You distinguish between your wants and needs. Example:
You want someone who is athletic and physically active.
You need someone who accepts you at your worst.
“Love” isn’t independent of practical things, and if we want to find a happy relationship, we have to learn how to take those practical things into consideration. But just how practical should we be in search of love?
Gottlieb mentioned a dating advice offered by her girlfriend. “I would say even if he’s not the love of your life, make sure he’s someone you respect intellectually, makes you laugh, appreciates you… I bet there are plenty of these men in the older, overweight, and bald category (which they all eventually become anyway).
The Business of Love
If your goal is financial stability, you don’t invest in risky, volatile stocks because they’re the “hot” picks of the week. Everyone knows that they rarely turn out to be good long term investments (like the “hot” men who often aren’t as great as they seem).
A lot of women are setting their price point so high that they’re pricing themselves off the market. If you have an in-box full of responses from men you’ve emailed, you are correctly priced. If you don’t, you have priced yourself too high.
Love is Timing, a Verb, and a Noun
If you have everything you need in a relationship, but you’re just not feeling it anymore, maybe you’re focusing too much on whether you’re in love (the noun) and not making enough of an effort to love (the verb) your partner. There’s an aspect of love (the verb) that’s a choice.
“The verb can create the noun, and the noun can inspire the verb.”
Part 5 had stories shared by a few of Gottlieb’s married friends and a conclusion by Gottlieb. “I had to show you the reality of being single at my age because I used to be like the teenager who think she’s invulnerable to drunk driving accidents-it’s all on the abstract, something that happens to other people, but would never happen to me. It never occurred to me that I would become another dating casualty. I had to show, in grim detail, the accident that my dating life became so that you could make choices you won’t look back on later and regret.”
“If you recognized yourself in this book, I’m the ghost of what could happen to you if you don’t broaden your idea of Mr. Right. I mean that nicely, because it’s actually an optimistic message: If you’re older like me, it’ll be harder, but at least you’ll have a better chance of finding a great guy if you change your approach. And if you’re single in your twenties or thirties and wondering why, now you know not just why, but what to do to increase your chances of having a happy long term marriage.”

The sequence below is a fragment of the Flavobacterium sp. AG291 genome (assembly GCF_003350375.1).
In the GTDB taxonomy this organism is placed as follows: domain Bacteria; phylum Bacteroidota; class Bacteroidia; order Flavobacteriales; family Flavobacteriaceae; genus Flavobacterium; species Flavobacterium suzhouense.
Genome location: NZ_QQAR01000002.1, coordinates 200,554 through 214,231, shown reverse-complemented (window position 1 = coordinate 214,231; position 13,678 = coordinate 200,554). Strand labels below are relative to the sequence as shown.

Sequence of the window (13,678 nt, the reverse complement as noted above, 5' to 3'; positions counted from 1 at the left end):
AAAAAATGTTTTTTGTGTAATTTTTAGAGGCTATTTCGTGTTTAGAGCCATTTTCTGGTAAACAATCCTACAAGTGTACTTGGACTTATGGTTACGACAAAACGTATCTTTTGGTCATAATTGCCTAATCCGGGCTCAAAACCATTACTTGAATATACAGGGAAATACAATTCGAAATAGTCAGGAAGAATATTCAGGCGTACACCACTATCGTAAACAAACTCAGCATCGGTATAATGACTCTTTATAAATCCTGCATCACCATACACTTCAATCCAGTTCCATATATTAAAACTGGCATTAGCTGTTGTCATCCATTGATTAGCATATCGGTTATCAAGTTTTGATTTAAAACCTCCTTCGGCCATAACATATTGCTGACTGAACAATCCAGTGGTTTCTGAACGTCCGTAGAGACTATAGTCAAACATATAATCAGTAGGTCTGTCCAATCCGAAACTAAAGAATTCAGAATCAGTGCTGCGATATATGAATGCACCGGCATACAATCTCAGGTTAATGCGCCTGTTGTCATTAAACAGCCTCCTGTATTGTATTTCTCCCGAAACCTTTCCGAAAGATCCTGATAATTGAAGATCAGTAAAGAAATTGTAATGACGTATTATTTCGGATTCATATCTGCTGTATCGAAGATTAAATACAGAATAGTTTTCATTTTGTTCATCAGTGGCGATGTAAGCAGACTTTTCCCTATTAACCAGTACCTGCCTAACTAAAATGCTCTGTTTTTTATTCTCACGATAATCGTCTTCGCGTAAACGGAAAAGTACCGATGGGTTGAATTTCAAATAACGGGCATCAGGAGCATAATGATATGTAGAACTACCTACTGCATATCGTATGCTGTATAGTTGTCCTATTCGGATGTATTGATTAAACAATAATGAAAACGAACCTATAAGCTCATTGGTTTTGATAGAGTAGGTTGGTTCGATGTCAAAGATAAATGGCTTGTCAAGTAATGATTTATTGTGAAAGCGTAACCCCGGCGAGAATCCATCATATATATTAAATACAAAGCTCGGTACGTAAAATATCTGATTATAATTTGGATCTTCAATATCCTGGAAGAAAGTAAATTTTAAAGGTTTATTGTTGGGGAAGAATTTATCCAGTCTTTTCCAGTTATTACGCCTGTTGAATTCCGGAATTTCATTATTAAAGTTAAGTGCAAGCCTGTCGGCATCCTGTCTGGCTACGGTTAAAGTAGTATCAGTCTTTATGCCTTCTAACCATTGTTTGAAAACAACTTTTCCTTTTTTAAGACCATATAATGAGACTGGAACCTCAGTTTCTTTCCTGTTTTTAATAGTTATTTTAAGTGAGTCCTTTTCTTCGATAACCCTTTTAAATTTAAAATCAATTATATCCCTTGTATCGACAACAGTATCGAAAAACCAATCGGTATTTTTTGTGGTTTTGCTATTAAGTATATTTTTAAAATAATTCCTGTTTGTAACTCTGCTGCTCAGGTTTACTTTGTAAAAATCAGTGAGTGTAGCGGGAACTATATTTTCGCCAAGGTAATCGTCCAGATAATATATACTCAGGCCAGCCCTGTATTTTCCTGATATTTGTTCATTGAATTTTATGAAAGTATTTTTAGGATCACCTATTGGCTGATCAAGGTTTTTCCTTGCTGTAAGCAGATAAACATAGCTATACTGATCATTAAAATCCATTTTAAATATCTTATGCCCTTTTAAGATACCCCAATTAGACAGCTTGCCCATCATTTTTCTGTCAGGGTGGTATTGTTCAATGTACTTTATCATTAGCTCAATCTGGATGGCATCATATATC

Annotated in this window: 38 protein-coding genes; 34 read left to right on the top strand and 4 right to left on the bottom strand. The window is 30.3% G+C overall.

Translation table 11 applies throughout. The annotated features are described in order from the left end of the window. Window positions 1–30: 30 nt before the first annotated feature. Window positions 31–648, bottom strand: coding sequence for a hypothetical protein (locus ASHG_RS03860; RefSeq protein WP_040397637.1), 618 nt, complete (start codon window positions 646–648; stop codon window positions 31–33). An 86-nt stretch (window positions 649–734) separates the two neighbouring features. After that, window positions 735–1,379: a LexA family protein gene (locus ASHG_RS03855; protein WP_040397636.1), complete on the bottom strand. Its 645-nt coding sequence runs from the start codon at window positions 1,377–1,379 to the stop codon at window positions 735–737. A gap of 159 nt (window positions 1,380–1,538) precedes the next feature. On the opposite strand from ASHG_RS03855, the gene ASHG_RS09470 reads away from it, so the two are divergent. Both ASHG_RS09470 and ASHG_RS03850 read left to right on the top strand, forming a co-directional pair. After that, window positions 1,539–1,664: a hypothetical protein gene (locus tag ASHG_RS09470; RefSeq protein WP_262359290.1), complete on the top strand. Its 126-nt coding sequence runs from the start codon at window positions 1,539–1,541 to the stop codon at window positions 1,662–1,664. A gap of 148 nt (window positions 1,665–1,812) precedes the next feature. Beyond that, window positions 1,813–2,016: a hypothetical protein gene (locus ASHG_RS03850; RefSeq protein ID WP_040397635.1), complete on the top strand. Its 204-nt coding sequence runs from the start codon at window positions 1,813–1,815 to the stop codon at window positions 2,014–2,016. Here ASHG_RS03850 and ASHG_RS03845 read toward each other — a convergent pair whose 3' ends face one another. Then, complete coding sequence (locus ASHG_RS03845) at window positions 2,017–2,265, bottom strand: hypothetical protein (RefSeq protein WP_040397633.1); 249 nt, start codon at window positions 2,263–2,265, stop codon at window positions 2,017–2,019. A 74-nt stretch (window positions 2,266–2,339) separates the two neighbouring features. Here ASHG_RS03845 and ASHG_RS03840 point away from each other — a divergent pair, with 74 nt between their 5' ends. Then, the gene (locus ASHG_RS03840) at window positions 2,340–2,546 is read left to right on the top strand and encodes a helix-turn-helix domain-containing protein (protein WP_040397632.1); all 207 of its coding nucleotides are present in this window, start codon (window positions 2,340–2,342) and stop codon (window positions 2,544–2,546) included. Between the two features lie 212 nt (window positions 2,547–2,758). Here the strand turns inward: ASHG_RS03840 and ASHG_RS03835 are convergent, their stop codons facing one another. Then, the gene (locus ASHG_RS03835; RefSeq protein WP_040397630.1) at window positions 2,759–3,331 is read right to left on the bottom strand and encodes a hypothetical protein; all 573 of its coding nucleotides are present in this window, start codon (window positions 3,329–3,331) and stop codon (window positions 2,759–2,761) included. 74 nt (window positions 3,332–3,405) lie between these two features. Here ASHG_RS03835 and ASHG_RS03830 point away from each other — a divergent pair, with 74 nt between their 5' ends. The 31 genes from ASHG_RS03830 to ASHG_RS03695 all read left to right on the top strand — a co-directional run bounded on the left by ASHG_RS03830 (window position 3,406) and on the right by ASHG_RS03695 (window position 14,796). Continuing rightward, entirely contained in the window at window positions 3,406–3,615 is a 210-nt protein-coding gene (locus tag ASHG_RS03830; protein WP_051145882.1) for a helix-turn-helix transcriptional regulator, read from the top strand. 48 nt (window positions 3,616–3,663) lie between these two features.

This book teaches us not to settle for less than what’s going to make us happy but about learning how to value what’s truly valuable.
Some things I learnt from this book:
1) Some women choose to believe in “love at first sight”. Chemistry usually takes time to develop. You have to work at it; it’s not magic.
2) Perhaps there isn’t just 1 “soul mate” out there for you. There are many potential ones. You can create a soul mate by building shared experiences together based on Gottlieb’s interviews with a number of women in arranged marriages.
3) When it comes to dating, less is more. The problem with online dating is that there is too much information for women to nitpick. They end up toss out perfectly eligible guys on technicalities without ever meeting them in person.
4) Holding out for Prince Charming rarely means ending up with a storybook family.
5) Distinguish between your needs and wants. List down 3 essential needs (must have).
6) Don’t try changing a man. And don’t believe a man will change after marriage.
7) Don’t waste your time in a relationship when a man gives you excuses like “I’m not looking for anything serious right now” or “I’m not sure I want to have kids” or “I’m focused on my career right now”. It means that if you want a relationship, you should look elsewhere. But women often think the guy is confused and she can change him, when really the guy has made up his mind.
8) Appreciate what your partner has, who your partner is.
This book is valuable for reevaluating your relationship patterns, realizing that no, you’re not special – you’re a flawed human being in the world looking for another flawed human being that wants to get married and have a partnership, and – more importantly – understanding the difference between wants and needs.
Gottlieb’s honesty, thought provoking interviews with matchmakers, marrieds, divorced, singles and her candid process of using herself as a guinea pig in implementing ideas is humbling and soul stirring.